I’ll make this one short and sweet. Do you like “Gladiator”? Do you like “Lord Of The Rings”? If you do, chances are, you will like “300.” Based on a graphic novel by the same man who wrote “Sin City,” this one is not quite as violent but still is rather enjoyable.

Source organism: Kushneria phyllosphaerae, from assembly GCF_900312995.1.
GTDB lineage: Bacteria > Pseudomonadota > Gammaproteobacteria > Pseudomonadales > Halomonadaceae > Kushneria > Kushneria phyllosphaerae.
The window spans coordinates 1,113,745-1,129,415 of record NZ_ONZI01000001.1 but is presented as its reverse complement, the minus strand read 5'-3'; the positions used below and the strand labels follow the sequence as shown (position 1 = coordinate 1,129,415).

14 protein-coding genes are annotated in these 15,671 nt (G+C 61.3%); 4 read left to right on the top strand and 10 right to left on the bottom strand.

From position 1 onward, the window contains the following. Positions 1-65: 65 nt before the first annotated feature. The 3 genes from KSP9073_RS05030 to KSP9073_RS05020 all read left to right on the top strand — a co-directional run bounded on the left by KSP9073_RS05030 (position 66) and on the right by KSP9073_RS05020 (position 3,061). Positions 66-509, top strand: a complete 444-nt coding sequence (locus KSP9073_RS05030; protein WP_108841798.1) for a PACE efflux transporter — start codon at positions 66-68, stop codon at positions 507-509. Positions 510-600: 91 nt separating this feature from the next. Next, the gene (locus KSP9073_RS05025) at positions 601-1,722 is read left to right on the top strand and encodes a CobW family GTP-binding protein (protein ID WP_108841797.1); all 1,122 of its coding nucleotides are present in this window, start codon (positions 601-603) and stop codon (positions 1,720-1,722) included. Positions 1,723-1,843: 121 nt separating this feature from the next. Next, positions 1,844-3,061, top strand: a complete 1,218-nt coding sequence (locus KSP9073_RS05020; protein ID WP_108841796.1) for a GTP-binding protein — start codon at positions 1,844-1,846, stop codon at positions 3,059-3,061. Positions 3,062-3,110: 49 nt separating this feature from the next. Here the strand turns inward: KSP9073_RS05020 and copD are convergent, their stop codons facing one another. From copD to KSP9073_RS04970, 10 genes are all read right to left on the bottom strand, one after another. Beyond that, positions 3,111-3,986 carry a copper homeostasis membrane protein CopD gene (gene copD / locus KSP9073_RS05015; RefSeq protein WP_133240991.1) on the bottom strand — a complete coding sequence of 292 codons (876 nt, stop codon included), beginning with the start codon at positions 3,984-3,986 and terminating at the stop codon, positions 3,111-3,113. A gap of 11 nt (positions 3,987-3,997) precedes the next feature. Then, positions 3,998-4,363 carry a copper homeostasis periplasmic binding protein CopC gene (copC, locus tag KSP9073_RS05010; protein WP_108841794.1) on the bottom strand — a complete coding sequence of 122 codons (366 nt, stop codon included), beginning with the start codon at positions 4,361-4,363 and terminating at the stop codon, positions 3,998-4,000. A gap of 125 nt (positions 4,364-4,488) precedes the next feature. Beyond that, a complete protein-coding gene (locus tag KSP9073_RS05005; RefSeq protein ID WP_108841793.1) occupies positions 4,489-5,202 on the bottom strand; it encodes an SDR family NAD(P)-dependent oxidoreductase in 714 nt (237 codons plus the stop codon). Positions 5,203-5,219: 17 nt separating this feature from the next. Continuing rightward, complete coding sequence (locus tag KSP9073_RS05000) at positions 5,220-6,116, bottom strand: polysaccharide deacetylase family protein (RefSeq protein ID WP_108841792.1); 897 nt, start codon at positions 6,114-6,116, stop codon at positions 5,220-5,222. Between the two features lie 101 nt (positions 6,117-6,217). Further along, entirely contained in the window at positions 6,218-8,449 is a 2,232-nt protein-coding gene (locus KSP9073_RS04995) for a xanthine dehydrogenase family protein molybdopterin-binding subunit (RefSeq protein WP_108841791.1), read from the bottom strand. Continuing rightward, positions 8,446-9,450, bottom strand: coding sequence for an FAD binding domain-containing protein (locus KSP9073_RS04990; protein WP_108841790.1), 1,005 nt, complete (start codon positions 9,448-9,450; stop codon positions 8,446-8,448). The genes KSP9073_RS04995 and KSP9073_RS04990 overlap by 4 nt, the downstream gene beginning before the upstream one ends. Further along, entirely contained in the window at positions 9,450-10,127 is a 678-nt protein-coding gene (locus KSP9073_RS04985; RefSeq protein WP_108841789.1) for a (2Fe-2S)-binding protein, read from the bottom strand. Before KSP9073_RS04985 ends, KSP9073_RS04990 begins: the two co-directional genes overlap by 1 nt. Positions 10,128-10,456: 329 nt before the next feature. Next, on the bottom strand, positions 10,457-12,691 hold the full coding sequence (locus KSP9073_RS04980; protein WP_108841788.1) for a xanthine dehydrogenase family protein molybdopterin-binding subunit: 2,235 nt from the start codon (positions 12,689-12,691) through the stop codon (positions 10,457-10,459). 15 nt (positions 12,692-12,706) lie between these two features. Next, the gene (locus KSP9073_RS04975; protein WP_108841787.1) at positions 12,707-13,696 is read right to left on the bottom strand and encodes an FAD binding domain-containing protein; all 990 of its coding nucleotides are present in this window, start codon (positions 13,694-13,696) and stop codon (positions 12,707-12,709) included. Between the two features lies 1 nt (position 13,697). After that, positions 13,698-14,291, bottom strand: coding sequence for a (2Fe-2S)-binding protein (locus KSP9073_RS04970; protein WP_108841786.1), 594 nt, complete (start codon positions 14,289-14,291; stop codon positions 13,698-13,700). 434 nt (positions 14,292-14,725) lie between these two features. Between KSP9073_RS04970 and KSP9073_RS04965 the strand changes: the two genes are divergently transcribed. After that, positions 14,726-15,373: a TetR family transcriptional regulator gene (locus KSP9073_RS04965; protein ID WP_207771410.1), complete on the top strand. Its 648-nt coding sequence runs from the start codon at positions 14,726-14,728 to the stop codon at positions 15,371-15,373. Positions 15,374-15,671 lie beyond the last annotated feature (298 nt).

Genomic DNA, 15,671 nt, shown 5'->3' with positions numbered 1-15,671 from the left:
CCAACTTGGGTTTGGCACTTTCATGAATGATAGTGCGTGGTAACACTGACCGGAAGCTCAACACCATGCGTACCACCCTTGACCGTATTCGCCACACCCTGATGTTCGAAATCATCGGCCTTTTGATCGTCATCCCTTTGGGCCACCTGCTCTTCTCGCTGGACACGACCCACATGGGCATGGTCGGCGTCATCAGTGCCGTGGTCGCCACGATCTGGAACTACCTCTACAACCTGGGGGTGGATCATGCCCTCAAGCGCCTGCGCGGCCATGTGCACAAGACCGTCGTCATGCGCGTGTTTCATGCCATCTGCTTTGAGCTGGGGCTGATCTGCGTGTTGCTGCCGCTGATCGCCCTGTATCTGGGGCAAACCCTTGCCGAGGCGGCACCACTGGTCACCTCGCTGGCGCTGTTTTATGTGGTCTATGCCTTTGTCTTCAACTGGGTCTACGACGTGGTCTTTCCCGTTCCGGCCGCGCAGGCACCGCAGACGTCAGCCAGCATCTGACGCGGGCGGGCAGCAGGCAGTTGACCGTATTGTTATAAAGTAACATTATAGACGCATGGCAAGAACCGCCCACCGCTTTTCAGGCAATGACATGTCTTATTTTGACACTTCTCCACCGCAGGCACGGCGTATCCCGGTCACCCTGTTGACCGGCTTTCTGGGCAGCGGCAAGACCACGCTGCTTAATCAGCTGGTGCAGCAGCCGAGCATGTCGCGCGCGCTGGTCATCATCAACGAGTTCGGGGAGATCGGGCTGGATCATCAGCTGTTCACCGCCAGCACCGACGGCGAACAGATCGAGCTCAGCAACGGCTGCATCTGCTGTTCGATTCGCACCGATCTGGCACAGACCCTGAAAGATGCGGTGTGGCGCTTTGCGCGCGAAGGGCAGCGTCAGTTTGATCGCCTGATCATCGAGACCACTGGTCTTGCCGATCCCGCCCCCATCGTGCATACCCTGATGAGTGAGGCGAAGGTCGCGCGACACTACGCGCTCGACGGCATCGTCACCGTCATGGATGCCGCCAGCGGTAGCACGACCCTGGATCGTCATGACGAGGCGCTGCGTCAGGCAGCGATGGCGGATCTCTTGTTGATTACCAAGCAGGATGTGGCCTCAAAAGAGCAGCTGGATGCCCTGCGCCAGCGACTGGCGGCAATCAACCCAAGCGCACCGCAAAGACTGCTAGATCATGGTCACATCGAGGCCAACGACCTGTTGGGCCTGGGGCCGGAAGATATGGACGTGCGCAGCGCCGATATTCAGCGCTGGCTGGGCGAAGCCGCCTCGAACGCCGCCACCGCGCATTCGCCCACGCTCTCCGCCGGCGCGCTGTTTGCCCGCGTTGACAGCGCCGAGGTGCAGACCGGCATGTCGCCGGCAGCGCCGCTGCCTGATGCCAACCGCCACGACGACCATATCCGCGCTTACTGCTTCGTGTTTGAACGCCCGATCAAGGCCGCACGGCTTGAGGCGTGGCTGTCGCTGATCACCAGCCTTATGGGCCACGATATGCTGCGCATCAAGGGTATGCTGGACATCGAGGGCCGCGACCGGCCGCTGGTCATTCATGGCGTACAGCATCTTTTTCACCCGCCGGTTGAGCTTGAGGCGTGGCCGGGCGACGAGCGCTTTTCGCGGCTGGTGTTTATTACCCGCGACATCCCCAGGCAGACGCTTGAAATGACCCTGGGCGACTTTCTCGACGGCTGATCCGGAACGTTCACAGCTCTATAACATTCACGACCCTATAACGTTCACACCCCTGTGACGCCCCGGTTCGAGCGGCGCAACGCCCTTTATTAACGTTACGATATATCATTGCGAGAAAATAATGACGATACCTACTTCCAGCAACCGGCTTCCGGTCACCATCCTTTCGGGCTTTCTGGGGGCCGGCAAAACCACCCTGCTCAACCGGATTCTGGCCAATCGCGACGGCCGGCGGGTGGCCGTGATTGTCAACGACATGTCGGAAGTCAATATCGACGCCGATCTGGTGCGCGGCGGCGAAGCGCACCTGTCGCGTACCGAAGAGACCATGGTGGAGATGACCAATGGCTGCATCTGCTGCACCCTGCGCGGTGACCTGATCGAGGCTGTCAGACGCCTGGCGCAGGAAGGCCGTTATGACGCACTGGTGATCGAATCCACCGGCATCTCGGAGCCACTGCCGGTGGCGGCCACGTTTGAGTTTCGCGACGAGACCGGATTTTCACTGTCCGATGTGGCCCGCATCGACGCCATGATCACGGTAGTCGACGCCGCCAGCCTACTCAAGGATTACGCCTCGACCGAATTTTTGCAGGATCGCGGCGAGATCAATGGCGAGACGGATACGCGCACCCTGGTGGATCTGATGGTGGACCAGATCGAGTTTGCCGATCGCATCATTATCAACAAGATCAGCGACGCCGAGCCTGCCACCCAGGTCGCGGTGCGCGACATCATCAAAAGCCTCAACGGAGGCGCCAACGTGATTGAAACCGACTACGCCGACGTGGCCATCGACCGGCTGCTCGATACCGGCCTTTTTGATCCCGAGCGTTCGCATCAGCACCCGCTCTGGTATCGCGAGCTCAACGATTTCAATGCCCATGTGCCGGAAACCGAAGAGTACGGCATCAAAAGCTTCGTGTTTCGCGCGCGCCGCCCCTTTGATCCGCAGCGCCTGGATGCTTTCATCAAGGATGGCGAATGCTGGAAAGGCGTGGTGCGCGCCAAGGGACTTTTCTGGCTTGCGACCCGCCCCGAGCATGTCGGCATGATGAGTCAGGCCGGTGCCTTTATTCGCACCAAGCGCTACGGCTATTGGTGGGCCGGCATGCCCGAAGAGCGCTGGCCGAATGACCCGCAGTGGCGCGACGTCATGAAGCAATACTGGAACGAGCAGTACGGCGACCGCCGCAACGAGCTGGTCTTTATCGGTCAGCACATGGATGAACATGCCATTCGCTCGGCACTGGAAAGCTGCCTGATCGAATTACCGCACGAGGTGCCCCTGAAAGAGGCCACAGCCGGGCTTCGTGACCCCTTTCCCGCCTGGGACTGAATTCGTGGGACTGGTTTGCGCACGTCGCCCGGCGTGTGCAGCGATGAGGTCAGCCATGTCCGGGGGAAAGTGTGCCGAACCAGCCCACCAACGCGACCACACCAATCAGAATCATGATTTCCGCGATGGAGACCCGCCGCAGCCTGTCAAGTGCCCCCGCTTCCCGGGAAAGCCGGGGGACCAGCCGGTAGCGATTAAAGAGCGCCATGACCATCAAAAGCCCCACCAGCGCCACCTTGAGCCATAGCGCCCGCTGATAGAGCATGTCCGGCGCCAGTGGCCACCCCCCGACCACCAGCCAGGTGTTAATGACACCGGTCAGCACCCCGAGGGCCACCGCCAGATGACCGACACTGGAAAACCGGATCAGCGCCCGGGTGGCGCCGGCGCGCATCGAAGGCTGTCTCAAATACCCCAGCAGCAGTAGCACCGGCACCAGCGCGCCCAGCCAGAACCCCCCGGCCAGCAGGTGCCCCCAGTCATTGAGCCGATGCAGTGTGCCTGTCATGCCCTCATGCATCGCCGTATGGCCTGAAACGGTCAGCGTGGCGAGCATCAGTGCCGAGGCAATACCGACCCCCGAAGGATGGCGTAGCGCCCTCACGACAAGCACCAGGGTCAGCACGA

As far as I remember from the fifth grade and the “History Of The Ancient World” class, this is a fairly accurate depiction of the famous Battle of Thermopylae (480 B.C.E.), where 300 Spartans defended a narrow passage from a 100 000 Persian army and all died on that spot. Two famous expressions from that event: “Come and get it!” and “Our arrows will shadow the sun!” – “Then we will fight in the shade.” All characters in the movie are walking cartoons (a “graphic novel” is, after all, a fancy word for a comic book) with very few human emotions, and that makes “300” inherently inferior to “Troy” (which is one of my all-time favorite pseudo-historic films). But the three problems with this movie are: (1) freaks (2) freedom and (3) Republican propaganda. This movie clearly chases after imagery instead of reality and perceptions instead of people. An executioner with saws-for-arms, a hunchback who looks like a human-size tumor, elephants straight from the “Return Of The King” CGI files: they all create a Fellini-esque orgy of images and perceptions. If that doesn’t bother you, move on. Constant repeating of the word “freedom” grates me like a rusty saw. Used in practically every Hollywood war movie since “Braveheart,” it does nothing but irritates me. For one, Spartans had a very different definition of the word “freedom.” In fact, there were more slaves (“helots”) in their society than freemen.